Are you feeling that learning guitar is just not your thing? You feel frustrated; and you feel that you are not progressing, nor you will ever progress. Well, you are not the first to feel this way, and you are certainly not the last.
We have some good news: this is just a phase.
Yep, you read that right. What you are “feeling” is not your true feelings, if that makes sense. What you are experiencing is just a normal phase that every beginner goes through during the early days. This means that it will pass. You only have to survive through it.
Staying consistent with playing the guitar is, indeed, difficult. It always starts with, ” I’m going to start playing the guitar, and I will become a legendary guitarist!” Two weeks forward, the poor piece of wood is deserted and will spend the rest of its life in the basement’s corner.
Unsurprisingly, this is the case with most beginners. If every one were to be consistent, the word ‘consistent’ itself wouldn’t exist. We would have been the best version of ourselves, and the story ends there.
However, we have some tips for you that might help you stay on track.
Tip #1: Stop daydreaming about becoming a “legendary guitarist”.
No, really. Stop it. You won’t make a single progress at this rate ( probably only in your daydreams ). You can have a vision of who you want to become, but daydreaming is a whole different story.
Daydreaming is hoping for something to happen. In other words, it’s just a wish. Benjamin Franklin said: Those who live hoping will die fasting. Got the meaning? It means that you will not achieve anything with hope, as in it’s a waste of time.
A vision, on the hand, is different. It’s a goal you are aiming towards. You can have a vision of who you want to become, but, at the same time, you are working to become that person. A vision is what motivates you to keep going. To put it simply, don’t live your dream in your mind. Sure, what’s easier than laying down on a coach and diving into the fantasy world? But the moment you make a habit out of it, you will feel like achieving this dream is pretty much pointless. So snap out of it and go play on the real thing.
Tip #2: Get a good guitar.
Did you check if your guitar is actually a guitar? Choosing a guitar is the first crucial step to begin your playing journey. You want to make sure that your guitar is properly set for playing. Even if you are a beginner, playing with a toy guitar is different from playing with a real instrument. You don’t need anything fancy, either. A guitar with proper intonation, action, and sound quality will do the job.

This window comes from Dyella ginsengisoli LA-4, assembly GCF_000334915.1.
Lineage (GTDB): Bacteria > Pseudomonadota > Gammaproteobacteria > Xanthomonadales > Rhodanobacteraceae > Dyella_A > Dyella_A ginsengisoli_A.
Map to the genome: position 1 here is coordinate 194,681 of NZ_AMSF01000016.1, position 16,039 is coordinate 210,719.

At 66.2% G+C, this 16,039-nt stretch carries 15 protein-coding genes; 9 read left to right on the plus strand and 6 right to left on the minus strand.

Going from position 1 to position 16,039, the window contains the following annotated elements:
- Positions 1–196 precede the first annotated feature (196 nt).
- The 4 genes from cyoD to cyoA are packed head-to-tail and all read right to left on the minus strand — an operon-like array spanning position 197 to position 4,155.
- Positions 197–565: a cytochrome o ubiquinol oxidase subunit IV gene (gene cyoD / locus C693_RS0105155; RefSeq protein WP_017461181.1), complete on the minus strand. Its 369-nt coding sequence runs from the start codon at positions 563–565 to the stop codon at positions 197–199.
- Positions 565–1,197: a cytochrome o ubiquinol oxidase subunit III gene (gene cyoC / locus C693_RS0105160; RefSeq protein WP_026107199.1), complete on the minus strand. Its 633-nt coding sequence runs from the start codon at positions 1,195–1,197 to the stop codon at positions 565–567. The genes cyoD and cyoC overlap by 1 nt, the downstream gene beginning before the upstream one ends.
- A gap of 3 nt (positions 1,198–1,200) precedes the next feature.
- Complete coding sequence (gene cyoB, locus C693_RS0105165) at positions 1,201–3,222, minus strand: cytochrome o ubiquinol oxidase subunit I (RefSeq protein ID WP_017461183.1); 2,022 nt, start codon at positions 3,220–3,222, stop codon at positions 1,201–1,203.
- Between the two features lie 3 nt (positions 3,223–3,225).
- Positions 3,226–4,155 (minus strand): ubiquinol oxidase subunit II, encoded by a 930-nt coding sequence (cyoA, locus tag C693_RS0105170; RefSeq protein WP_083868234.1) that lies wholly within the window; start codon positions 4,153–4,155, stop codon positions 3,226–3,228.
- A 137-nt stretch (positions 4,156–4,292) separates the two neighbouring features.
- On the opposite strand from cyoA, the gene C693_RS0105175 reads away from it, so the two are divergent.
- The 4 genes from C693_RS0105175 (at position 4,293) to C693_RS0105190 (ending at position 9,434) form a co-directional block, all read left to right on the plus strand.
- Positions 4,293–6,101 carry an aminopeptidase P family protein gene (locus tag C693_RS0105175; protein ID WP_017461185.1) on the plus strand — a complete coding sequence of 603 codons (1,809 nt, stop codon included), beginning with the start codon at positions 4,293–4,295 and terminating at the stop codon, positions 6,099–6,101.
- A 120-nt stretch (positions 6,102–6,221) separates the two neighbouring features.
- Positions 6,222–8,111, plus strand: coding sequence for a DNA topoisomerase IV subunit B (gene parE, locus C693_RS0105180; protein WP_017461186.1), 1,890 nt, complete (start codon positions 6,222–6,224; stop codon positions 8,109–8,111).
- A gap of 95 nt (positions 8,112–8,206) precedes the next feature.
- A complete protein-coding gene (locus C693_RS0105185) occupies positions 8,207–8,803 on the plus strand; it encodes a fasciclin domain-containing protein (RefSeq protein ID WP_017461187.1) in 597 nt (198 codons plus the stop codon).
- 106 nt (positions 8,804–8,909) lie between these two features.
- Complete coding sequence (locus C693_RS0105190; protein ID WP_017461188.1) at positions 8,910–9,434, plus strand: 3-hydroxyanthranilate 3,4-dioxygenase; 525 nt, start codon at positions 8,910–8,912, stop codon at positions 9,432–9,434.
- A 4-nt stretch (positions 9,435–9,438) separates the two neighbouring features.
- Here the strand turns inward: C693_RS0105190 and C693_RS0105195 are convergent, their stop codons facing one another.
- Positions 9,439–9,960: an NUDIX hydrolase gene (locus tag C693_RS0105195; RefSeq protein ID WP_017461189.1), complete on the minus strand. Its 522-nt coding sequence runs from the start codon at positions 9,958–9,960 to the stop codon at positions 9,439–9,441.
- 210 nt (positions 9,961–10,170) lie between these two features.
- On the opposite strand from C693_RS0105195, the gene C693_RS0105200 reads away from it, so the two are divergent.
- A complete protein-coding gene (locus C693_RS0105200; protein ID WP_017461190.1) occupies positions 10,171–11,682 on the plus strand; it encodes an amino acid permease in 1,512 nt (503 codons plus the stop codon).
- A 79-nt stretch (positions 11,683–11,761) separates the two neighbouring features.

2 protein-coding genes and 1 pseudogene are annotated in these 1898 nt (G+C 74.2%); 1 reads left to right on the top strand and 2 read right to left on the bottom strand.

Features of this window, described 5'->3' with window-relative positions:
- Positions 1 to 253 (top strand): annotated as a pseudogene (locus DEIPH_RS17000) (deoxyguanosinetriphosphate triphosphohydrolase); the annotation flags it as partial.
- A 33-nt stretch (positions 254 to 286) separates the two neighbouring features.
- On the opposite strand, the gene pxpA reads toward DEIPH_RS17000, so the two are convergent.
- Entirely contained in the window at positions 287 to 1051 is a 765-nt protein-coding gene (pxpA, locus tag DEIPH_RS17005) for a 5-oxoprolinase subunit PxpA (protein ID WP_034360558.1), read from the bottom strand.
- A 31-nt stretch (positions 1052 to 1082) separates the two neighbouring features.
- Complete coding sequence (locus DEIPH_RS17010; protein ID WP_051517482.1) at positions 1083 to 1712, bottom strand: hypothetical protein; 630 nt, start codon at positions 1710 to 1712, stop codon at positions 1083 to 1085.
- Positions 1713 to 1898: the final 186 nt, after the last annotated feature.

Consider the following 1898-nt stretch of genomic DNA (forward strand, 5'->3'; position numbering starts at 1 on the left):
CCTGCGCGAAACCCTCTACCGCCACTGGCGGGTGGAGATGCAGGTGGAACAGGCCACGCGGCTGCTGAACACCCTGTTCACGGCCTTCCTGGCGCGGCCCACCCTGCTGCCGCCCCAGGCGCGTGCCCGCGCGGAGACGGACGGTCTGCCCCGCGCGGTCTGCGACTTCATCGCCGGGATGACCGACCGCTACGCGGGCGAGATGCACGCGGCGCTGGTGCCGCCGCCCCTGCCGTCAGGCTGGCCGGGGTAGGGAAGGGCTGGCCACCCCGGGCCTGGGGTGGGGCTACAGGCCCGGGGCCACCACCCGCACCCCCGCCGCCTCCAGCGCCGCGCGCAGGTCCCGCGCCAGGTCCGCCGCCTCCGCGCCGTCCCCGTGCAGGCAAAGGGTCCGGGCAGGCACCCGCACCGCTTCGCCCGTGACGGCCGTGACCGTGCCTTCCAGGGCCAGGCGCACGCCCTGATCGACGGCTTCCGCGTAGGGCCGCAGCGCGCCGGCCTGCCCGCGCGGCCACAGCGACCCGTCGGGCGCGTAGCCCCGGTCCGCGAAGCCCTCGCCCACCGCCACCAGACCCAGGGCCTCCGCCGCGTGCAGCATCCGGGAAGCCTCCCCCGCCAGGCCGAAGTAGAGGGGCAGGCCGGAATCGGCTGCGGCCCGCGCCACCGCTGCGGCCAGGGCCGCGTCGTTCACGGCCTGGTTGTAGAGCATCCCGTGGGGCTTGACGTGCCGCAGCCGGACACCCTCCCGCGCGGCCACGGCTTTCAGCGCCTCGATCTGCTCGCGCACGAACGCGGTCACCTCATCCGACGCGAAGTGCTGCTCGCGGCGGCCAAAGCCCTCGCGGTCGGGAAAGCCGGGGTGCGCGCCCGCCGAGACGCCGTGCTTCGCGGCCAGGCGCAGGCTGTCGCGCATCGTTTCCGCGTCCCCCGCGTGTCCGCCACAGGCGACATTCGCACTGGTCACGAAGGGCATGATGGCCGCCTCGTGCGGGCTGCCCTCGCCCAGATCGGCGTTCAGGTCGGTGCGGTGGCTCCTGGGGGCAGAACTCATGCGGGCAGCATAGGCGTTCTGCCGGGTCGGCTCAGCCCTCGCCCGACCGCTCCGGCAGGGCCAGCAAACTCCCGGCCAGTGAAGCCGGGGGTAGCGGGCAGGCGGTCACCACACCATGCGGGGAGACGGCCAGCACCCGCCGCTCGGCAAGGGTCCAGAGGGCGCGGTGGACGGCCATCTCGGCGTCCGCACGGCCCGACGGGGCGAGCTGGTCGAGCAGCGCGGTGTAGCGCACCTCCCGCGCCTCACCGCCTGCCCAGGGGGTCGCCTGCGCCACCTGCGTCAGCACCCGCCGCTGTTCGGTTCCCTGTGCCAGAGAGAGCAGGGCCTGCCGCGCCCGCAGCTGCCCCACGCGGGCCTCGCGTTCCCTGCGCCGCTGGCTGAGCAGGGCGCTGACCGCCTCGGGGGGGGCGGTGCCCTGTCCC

If you are not sure what to choose, this list may be of some help.
Tip #3: Keep a slow pace.
It’s understandable that you want to get a good grasp of the instrument quickly, but it’s not really the right way to go. And you probably won’t be able to do it.
Don’t bombard yourself with 5 chords, 10 techniques, and 15 songs to learn in one week. If anything, all your efforts will be counterproductive, and you will end up hopeless and burnt out. As the saying goes, haste makes waste.
Just go slowly. By maintaining a slow pace, you will have more time to get a good grip of what you are doing. You won’t feel pressured, and, thus, you will learn more effectively. In my opinion, the best way for a beginner to practice is by setting a timer.
For instance, let’s say you are trying to practice barre chords, so you goo ahead and set around 5-10 minutes focusing JUST on that. Specialized practice, or practice that concentrates on just one activity, is the best way fol you to improve quickly and efficiently. It’s common to see a beginner trying to play a barre chord one minute, a scale another minute, and then switch back to the barre chord again. It does nothing but messes your brain up.
Tip #4: Set goals.
You don’t want to go into everything blindfolded, so set your goals. Having an aim to reach for is the motivating force that will keep you going.
Let’s say that you want to learn the A-major chord, so your goal might look something like this: ” I want to learn the A-major chord by [insert the date here], and I will practice for [insert the number of hours/minutes here] everyday.”
Write it down on a piece of paper and read it aloud before every practice session. Read it silently if you feel like it’s too awkward. As long as you do it, you’re set.
You may have seen it somewhere, but often times, you see guitar players hanging posters of their favorite guitarists on their walls. This is another way of keeping yourself motivated to keep playing. The posters act as a source of inspiration.
If you happen to have a guitarist that you particularly favor, why don’t you hang a poster of him/her in your room? It’s not a bad idea, after all.
Don’t forget to keep us up to date with your progress!